This giant freshwater stingray gave Jeremy Wade quite the surprise.
Jeremy Wade knows his river monsters and one of the more obscure ones he has tangled with is the giant freshwater stingray or Urogymnus polylepis as it is known by its scientific name. It is a species many anglers do not even know exists because it is critically endangered and isolated to river basin fisheries mostly in Southeast Asia.
When Jeremy hooks into this massive fish, it hugs the river bottom closely and drags not one but two boats full of people downstream on Thailand's Mekong River. When it finally surfaces, they discover it is nearly six feet across and weighs upwards of 400 pounds.
Not only is this one of the largest freshwater fish Wade has ever tangled with, she has an extra surprise to deliver in the net as the researchers examine the huge catch.
This amazing catch of such a rare species of stingray makes for an amazing story. Were there not video to accompany it, we would have a hard time believing such an amazing experience. The giant freshwater stingray has been on the IUCN red list for endangered species. Mostly because of overfishing, but habitat loss has played a large role too. Especially in Thailand and Cambodia, which is why the work of the researchers is so critical. It helps for better management of the river systems these rays call home.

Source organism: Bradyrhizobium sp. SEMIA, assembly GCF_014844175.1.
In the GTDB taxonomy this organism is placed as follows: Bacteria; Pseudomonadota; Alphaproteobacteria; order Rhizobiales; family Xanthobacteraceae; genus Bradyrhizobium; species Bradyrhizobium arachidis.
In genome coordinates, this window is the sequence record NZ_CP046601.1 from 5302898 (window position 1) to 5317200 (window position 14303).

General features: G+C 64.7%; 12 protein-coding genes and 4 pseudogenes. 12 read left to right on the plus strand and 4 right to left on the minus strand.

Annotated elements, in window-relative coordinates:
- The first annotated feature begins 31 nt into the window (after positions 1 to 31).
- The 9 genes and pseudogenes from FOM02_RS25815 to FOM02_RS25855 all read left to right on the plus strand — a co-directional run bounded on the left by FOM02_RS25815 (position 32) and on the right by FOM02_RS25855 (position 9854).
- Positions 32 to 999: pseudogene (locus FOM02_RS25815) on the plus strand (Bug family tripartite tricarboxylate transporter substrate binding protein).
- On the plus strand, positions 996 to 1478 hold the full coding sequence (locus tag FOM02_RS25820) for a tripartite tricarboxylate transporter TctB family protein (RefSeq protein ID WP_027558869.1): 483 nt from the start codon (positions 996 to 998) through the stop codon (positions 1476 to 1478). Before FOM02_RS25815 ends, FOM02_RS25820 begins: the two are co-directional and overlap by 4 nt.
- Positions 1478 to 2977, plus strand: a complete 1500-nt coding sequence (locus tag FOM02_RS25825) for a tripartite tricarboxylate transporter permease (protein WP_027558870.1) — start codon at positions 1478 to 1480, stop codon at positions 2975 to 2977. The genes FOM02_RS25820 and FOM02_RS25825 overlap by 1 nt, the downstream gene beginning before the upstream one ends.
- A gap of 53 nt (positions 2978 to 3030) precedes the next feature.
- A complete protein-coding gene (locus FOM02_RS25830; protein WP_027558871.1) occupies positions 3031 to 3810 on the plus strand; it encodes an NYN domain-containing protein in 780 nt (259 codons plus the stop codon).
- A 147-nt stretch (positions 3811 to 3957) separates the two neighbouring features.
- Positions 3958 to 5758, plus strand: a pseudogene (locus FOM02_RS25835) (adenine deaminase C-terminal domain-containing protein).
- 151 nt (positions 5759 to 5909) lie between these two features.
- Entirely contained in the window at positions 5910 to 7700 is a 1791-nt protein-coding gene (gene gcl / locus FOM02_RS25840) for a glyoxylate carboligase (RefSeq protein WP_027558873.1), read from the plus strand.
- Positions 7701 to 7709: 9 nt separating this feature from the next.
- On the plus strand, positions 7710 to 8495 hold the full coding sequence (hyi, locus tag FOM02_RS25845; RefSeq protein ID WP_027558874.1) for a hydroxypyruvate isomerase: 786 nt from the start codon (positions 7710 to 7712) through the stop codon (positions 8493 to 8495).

While the population has been shrinking, this can still be found in many Thai rivers including the Mae Klong River, Tapi River, Bang Pakong, and more. It is also found in parts of Indonesia and Malaysia. Stingrays are also common in Borneo.
Much like a catfish, this animal spends most of its life on the river bottom, feeding on crustaceans, clams, and other invertebrates. Unlike other species of ray that are normally associated with saltwater, this one seems to spend its entire life in brackish freshwater rivers and streams. The ray still has the telltale stinger and whip-like tail that most saltwater anglers are familiar with though.
Thanks to Jeremy's catch, we imagine the scientists gathered some vital data that they can hopefully use to help manage and maintain this species for future generations to enjoy.
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